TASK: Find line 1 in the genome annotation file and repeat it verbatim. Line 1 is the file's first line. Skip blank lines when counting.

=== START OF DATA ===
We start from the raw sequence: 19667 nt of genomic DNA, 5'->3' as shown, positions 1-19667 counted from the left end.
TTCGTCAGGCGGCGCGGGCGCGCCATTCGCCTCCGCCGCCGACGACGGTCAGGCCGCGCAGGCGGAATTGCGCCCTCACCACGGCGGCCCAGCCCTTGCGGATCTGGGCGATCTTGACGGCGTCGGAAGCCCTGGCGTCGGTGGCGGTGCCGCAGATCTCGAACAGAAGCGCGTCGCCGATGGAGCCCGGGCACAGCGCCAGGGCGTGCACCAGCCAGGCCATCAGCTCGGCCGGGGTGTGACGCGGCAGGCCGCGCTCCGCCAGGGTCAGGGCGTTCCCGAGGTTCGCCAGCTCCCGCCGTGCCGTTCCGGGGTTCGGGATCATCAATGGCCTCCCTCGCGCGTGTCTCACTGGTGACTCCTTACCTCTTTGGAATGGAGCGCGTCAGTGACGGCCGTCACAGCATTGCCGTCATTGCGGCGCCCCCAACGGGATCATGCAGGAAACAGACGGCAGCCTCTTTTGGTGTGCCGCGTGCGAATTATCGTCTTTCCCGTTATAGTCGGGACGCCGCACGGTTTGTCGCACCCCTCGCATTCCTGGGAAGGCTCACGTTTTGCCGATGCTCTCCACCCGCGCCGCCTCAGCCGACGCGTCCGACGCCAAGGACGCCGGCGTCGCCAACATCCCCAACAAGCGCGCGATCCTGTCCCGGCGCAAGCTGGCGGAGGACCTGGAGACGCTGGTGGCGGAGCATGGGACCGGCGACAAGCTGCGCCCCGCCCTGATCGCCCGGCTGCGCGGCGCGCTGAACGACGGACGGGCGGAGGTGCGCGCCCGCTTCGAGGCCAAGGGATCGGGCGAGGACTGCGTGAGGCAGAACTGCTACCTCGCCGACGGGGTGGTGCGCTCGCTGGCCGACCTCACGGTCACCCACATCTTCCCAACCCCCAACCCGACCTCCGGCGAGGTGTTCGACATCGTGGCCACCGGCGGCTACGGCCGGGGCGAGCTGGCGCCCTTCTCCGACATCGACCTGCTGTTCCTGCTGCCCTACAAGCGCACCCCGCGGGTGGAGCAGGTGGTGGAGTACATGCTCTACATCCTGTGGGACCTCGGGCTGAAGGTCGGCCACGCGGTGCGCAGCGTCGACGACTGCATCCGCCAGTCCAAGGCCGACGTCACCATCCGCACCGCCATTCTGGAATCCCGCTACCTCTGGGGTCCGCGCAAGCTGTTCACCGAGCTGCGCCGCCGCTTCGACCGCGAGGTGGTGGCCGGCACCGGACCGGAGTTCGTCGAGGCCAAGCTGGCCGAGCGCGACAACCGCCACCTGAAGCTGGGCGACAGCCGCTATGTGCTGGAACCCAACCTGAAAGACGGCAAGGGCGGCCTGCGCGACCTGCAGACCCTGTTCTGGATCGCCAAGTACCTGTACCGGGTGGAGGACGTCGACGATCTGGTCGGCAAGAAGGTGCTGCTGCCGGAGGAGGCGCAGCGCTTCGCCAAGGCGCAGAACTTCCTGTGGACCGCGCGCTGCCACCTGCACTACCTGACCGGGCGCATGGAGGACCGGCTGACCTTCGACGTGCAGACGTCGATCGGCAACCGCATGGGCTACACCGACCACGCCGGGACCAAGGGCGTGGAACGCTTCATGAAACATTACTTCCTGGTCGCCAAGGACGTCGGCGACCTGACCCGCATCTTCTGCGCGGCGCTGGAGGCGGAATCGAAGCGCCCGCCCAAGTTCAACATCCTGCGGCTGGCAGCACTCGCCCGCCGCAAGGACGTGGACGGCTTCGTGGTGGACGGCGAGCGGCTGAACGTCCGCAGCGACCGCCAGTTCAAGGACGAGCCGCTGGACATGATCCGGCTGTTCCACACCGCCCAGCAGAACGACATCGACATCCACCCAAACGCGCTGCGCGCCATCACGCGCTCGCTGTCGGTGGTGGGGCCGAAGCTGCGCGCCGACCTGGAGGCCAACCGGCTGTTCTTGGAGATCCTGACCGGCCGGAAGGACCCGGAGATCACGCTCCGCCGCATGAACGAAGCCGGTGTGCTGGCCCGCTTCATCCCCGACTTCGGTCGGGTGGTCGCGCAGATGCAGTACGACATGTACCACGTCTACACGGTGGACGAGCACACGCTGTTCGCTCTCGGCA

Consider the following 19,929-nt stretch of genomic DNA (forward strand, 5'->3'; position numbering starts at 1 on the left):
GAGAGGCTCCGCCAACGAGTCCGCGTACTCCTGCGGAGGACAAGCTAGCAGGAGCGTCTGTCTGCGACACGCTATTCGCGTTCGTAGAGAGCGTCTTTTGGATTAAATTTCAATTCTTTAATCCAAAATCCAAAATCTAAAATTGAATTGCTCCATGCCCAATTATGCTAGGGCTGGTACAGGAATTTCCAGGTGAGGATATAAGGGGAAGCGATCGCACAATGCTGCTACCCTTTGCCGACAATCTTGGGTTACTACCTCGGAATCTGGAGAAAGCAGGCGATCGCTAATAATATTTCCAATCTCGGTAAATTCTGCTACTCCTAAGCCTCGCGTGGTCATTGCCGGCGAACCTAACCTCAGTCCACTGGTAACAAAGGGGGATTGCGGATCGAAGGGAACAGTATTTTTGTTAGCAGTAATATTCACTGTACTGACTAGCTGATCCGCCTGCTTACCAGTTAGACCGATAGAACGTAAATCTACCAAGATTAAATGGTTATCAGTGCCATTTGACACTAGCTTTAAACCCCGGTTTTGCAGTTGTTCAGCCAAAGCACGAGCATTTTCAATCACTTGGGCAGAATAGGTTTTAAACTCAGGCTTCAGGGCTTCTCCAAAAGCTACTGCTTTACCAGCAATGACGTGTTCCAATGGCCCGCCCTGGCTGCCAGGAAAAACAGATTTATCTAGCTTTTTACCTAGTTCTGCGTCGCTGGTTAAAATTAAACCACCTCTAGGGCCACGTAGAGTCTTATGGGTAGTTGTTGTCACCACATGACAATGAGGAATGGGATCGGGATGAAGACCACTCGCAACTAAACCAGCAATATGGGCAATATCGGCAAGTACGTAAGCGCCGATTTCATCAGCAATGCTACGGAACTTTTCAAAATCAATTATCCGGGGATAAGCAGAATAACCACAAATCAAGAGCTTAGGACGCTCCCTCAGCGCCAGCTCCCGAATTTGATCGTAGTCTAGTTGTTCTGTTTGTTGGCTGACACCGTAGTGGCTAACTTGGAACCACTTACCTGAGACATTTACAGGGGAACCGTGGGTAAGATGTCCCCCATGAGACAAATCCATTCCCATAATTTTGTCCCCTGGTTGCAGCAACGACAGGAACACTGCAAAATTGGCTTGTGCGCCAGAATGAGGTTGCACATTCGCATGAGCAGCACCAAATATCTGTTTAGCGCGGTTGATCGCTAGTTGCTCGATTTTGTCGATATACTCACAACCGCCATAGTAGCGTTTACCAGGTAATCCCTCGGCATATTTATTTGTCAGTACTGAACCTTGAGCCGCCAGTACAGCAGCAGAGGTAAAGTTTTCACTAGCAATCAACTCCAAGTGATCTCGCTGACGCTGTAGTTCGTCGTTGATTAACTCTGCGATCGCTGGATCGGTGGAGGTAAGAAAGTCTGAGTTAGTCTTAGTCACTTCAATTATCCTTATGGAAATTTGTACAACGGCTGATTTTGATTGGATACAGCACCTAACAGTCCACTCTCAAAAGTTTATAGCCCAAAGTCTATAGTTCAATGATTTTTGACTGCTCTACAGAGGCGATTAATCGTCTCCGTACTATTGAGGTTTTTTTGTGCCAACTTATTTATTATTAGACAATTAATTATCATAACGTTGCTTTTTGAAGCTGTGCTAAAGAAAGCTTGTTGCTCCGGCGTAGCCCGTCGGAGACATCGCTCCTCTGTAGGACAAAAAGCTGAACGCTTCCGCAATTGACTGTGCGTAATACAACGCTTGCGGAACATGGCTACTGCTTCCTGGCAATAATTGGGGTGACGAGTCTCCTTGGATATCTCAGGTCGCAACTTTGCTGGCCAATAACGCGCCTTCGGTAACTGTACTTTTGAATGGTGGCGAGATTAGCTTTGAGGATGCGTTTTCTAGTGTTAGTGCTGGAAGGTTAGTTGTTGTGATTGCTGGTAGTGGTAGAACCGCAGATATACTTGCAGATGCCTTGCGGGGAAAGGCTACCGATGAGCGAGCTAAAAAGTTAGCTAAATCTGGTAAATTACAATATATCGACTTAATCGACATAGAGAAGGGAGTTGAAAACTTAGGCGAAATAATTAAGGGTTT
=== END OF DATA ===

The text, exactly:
We start from the raw sequence: 19667 nt of genomic DNA, 5'->3' as shown, positions 1-19667 counted from the left end.